OAKLAND -- Those sentiments of disbelief are continuing to fade.
The Golden State Warriors, after smoothly rolling to a 101-83 victory against the visiting Boston Celtics on Saturday night, are continuing to prove they belong as a legitimate contender in the Western Conference.
The vaguely delineated tag of “for real” separates the Warriors less and less from the West’s contenders: the Oklahoma City Thunder, Los Angeles Clippers, San Antonio Spurs and Memphis Grizzlies.
Slotted fifth in the in the Western Conference past the one-third mark of the season, and tied with Memphis at only 3.5 games back of the conference-leading Clippers, how can the Warriors continue to prove themselves?
“All we can do is just keep playing,” said David Lee, who scored 20 points in the win. “It’s not as though we’ve had 25 home games or we’ve played non-playoff teams throughout. We’ve had some really good victories; a lot of really good road wins as well.”
Golden State (21-10) improved to 13-2 against the Eastern Conference. The Warriors conclude the month of December with a 12-4 record, the team’s best month of December ever.
“We’ve proven a lot of things that Warriors teams in the past have not done: winning on the road and being able to play with the best teams in the league,” Lee said. “We’ve already proven those things wrong and we’re just going to continue to do what we do.
“(We’ll) rely on the best chemistry in the NBA and having guys that outwork other teams.”
Even future Hall-of-Famer Kevin Garnett is taking notice: “They’ve been playing well all year. We knew that this was an entirely different Golden State team.”
The Warriors may seemingly be running out of things to prove, but the next great marker will come when the Clippers, winners of their last 16 games, come to town on Wednesday.
“We’ve done all we can,” said Stephen Curry, who had a game-high 22 points. “We’ve played solid basketball the first 31 games and having 21 wins the first time since ’80 – that’s saying something. We can’t look ahead too much, all we can do is keep playing the way we are and let each game take care of itself.”
Defensively, the Warriors have held opponents to less than 40 percent shooting in four of their last five games and are currently the fourth-best rebounding team in basketball.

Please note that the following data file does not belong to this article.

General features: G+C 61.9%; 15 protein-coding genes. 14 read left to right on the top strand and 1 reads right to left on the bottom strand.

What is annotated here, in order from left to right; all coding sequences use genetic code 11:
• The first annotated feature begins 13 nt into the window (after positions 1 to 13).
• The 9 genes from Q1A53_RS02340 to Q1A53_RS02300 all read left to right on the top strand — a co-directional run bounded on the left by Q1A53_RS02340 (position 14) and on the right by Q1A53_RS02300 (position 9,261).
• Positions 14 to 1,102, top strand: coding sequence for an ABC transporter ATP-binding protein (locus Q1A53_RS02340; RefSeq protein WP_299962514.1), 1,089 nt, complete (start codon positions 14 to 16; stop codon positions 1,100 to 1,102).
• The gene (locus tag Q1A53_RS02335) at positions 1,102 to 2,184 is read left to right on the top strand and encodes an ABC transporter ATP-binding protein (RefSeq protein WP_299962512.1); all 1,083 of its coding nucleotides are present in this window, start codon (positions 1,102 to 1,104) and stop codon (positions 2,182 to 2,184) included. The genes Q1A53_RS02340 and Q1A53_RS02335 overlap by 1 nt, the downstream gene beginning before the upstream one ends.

The Warriors shot 51.4 percent on Saturday and held the Celtics to just 36 percent shooting. The Warriors won the rebounding battle, 46-39, against the league-worst Celtics.
“You can’t outscore everybody each night,” Curry said.
The Warriors' 21-10 record continues to be the team’s best start since the 1991-92 season.
“I’m extremely proud of this group,” Warriors coach Mark Jackson said. “I know it sounds like a broken record, but I really believe that bigger things lie ahead than what we just accomplished.”
Saturday night’s plotline
After shooting just 42.5 percent in Friday’s win, the Warriors didn’t take long to heat up against Boston in the second game of the home back-to-back.
The Warriors shot as high as 80 percent from the field midway through the first quarter and were shooting 55.6 percent at halftime with a 57-40 lead. Harrison Barnes scored 10 of his 15 points in the first quarter and finished the half at 13 points on 3-for-4 three-point shooting.
Boston trailed by double-figures most of the night except for a brief moment of cutting it to as close as eight points early in the fourth quarter.
Rajon Rondo didn’t play for Boston, sitting with a bruised right hip. The Warriors starting backcourt didn’t miss his defense, taking advantage for a combined 53 points from Curry, Thompson and Jack.
Curry scored his 22 points on 8-for-14 shooting and added nine assists, though he did commit five turnovers on misguided passes. Curry did play some defense of his own, picking up three steals and two blocks. Festus Ezeli had a career-high five blocks.
Thompson scored 13 points, including 3-for-6 from three-point range. The second-year shooter has connected on three or more from long distance in six of his last seven games.
It seemed like it might be a rare night when the Warriors didn’t need the scoring of Jarrett Jack and Carl Landry. With four starters in double-figures, and Jack with just two points and one assist in the first half, it appeared that they could stand a light night from the bench tandem that has been so good.
But when it came down the stretch, and the Warriors were looking to maintain their lead, Jack contributed with big shots and finished with 14 points and four assists. Landry finished with just three points but contributed seven rebounds.
Jackson talks coaching pressures
Warriors coach Mark Jackson addressed a question from the Boston media in his pregame interview regarding any pressure that comes with taking the non-traditional path directly to becoming a head coach, similar to Celtics coach Doc Rivers.
“I don’t care about that, I don’t get caught up in it,” Jackson responded. “It never meant anything to me. At the end of the day, you win in this league with talent.
“All I wanted to do was have an opportunity. I said it before, if I would have never coached a day in my life, I would have died and been extremely happy and satisfied. I’m a man with tremendous faith, but I knew that if the opportunity came, I knew it would take place. I am not a failure, and I’ll never be a failure. I’m about winning and I’m about the winning spirit. And I am about glorifying God. So, I had no concerns.”
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